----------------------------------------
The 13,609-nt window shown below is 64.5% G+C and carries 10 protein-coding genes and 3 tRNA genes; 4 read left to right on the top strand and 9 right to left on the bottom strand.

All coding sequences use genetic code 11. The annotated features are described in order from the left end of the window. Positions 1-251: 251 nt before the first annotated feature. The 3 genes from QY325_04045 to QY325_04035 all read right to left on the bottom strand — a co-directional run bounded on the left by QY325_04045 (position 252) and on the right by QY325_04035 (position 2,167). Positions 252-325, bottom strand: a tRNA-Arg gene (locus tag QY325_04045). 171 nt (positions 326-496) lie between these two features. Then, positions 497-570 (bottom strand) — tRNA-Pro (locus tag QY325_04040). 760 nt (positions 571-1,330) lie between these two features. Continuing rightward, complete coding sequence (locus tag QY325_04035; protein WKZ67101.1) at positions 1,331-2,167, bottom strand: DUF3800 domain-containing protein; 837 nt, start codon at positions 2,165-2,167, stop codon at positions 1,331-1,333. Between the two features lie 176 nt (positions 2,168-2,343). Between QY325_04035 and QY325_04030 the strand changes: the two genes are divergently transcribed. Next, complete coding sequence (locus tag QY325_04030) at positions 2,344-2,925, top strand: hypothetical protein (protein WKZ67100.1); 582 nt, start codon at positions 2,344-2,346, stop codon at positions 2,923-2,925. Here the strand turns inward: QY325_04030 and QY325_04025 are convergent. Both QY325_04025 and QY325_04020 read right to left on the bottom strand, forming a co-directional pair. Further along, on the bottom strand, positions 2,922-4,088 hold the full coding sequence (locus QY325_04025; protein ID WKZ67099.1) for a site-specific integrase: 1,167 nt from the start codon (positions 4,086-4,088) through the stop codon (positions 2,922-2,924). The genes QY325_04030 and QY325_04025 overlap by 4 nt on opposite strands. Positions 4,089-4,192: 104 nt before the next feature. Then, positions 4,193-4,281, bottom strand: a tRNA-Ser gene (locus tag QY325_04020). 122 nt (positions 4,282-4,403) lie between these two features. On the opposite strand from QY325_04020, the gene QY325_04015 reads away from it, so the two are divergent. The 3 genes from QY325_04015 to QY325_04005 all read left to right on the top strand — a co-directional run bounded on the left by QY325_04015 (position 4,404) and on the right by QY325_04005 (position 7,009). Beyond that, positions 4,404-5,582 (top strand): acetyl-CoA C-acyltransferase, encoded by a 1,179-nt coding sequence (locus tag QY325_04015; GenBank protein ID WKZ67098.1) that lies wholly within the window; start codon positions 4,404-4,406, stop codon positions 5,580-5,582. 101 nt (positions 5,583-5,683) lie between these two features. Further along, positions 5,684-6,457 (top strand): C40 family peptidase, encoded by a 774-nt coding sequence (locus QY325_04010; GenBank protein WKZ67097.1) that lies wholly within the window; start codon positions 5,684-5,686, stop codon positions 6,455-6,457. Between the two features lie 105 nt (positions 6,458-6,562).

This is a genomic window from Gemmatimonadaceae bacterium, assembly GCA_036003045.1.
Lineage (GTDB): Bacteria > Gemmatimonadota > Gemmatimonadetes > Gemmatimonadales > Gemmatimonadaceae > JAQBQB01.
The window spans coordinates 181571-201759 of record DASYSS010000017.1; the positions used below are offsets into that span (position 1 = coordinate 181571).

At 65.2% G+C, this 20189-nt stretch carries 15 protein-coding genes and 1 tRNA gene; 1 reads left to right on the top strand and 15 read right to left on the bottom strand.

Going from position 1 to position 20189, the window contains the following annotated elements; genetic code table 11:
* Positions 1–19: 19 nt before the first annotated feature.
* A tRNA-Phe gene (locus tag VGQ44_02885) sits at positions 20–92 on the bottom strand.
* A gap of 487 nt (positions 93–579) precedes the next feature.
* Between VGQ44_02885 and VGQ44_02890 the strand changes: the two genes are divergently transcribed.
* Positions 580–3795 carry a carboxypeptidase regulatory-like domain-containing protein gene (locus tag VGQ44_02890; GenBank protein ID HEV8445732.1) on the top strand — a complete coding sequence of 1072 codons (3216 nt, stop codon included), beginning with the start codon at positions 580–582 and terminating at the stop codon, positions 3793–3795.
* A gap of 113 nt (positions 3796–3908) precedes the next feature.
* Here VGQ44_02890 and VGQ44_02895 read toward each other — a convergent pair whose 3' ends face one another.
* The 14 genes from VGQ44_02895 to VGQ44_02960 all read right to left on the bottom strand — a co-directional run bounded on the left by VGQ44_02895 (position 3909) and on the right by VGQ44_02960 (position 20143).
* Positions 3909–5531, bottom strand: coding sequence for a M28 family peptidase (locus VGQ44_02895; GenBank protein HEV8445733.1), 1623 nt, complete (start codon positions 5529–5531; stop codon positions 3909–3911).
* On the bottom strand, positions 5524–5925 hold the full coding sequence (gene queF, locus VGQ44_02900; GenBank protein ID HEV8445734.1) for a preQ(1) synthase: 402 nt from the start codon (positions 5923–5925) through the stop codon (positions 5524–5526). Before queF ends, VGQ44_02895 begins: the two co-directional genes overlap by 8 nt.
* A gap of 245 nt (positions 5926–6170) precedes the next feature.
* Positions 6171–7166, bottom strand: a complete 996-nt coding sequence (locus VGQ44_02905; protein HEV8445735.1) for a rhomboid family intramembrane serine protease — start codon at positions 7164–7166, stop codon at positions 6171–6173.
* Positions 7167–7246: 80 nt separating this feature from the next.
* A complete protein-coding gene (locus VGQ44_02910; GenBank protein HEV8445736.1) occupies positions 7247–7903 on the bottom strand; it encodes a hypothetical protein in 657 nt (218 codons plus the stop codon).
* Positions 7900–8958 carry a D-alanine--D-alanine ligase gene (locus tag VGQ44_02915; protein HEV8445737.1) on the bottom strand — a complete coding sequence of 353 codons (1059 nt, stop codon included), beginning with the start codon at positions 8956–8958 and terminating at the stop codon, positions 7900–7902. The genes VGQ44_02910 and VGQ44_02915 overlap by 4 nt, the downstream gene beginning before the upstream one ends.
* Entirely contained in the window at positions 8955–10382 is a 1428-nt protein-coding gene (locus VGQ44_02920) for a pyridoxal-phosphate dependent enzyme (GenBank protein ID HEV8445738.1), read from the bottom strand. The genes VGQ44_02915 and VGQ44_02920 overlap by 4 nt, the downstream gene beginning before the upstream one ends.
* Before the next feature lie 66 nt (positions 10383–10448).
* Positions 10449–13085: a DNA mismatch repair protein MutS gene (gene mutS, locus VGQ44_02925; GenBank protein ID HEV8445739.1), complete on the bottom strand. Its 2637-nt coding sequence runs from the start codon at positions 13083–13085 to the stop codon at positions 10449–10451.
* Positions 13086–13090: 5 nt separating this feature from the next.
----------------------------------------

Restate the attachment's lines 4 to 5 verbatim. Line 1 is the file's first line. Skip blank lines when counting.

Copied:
Lineage (GTDB): Bacteria > Gemmatimonadota > Gemmatimonadetes > Gemmatimonadales > Gemmatimonadaceae > JAQBQB01.
The window spans coordinates 181571-201759 of record DASYSS010000017.1; the positions used below are offsets into that span (position 1 = coordinate 181571).